The FTC website has many resources to help you understand your responsibilities. [3] These include a FAQ section and a template program for compliance. Data security is addressed specifically in “Is Your Business Keeping Data Secure?” Resources are also available from trade organizations like the American Medical Association. [4]

Under the Rules businesses that are “financial institutions” or “creditors,” and have “covered accounts” (more on what these are below) must have a written program that identifies and detects the warning signs-the “red flags”-of identity theft.

The program may vary from business to business, but all programs should have the following four basic elements:

  1. Reasonable policies and procedures to spot the red flags common in your business. The red flags will vary depending on the type of business. For example, if a business requires a photo ID to open an account, a fake-looking ID would be a red flag.
  2. A procedure to detect the red flags you have identified.
  3. The actions to take when red flags are identified.
  4. A plan to re-evaluate and evolve the program as new risks emerge.

It is not enough to just have a written program document. The law contains training and monitoring requirements as well.

Do the Rules Apply to My Business?
Two categories of businesses are covered by the Rules: financial institutions and creditors. Determining if your business is a “financial institution” is fairly easy: The term “financial institution” means a State or National bank, a State or Federal savings and loan association, a mutual savings bank, a State or Federal credit union, or any other person that, directly or indirectly, holds a transaction account… belonging to a consumer.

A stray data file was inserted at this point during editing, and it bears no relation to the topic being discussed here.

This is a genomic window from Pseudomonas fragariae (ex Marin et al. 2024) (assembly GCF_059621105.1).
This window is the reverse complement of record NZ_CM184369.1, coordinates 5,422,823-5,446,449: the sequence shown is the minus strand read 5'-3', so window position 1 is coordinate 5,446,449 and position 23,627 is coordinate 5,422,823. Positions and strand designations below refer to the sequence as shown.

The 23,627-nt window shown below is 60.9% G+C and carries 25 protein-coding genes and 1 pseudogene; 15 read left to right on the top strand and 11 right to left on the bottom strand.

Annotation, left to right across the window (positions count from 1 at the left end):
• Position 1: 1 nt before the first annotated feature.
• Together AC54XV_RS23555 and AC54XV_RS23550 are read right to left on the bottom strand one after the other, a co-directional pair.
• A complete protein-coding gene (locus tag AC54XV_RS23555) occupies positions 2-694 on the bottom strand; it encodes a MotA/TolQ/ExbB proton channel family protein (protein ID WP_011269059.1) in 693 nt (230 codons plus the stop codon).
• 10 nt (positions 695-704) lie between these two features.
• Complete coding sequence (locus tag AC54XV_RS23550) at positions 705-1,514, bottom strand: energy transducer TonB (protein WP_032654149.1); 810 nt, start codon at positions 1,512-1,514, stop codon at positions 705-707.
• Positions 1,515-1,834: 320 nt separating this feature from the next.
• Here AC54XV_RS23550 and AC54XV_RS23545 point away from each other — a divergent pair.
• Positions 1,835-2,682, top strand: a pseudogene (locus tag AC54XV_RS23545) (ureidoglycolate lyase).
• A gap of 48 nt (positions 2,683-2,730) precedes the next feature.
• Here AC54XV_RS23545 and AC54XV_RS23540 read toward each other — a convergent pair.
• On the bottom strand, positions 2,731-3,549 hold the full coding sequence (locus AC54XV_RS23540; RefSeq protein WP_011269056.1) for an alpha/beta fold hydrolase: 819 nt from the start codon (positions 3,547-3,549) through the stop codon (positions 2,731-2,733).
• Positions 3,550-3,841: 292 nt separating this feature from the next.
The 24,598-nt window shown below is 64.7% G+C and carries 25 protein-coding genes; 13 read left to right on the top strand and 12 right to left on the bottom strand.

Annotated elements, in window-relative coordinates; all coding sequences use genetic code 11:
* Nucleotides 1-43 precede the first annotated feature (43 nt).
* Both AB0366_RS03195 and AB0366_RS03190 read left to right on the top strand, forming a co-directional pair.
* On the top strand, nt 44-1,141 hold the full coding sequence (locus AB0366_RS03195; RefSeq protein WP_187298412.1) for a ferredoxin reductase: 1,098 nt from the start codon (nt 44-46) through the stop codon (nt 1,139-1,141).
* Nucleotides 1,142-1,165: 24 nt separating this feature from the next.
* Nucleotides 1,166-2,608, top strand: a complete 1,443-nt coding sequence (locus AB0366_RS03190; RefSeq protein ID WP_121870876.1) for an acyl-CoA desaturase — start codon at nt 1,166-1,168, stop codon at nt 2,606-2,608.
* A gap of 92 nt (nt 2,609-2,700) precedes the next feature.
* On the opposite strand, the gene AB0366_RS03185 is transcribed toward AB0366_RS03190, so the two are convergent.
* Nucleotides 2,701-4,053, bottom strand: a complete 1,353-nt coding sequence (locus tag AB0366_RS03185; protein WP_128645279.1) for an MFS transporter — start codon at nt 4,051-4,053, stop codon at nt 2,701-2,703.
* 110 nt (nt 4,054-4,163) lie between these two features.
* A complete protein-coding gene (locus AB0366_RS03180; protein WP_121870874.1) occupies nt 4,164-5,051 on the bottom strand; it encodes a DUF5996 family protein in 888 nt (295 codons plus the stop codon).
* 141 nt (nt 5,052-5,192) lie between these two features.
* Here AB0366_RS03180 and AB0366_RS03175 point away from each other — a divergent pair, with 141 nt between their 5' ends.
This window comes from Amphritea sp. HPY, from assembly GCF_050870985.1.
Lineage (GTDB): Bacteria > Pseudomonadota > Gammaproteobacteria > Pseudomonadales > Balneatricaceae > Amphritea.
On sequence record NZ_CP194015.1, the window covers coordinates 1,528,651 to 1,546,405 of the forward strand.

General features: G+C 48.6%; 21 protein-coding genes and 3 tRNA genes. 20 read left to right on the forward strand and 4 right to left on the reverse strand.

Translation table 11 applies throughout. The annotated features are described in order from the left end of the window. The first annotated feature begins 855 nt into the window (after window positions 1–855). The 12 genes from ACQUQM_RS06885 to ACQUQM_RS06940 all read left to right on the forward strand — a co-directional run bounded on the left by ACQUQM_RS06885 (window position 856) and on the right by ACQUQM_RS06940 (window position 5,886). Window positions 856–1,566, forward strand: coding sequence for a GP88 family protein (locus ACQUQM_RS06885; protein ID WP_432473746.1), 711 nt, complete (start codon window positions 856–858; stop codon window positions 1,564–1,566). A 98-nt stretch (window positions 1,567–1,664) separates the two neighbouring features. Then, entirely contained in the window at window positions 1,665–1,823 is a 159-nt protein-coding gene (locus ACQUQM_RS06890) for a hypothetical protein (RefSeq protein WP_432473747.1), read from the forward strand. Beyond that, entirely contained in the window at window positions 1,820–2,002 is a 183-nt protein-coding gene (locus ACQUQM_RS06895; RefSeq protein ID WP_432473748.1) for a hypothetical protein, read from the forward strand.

18 U.S.C. § 1681a(t). [5]

Most of the time, whether or not a business is a financial institution will be fairly obvious. Furthermore, this definition comes up in other contexts, such as the coverage of FDIC deposit insurance, so businesses tend to know if they are financial institutions.

Determining whether or not you are a “creditor” is a more difficult task. This issue is discussed in depth below.

If you have determined that your business is a financial institution or a creditor, the rules will still only apply to you if you have any “covered accounts.” [6] The first kind of covered account is a personal, family, or household account set up to permit multiple payments or transactions. These include by way of example credit card accounts, mortgage loans, cell phone accounts, checking or savings accounts. The second kind of covered account is any account (personal or business) that presents a “reasonable foreseeable risk” that identity theft would be a problem.

The FTC lists small business accounts, sole proprietor accounts and single transaction consumer accounts as examples of at-risk accounts. Other at-risk accounts could be accounts easily accessed by phone or internet. Presumably if an insurance agency has an account for a medium sized business, the risk of identity theft is not very high. Run-of-the-mill identity thieves do not typically target business identities. However, if those business accounts contain personal information of individuals, they might be at-risk.

If your business does not have any covered accounts, it does not need a Red Flags Rules program.

Is My Business a “Creditor”?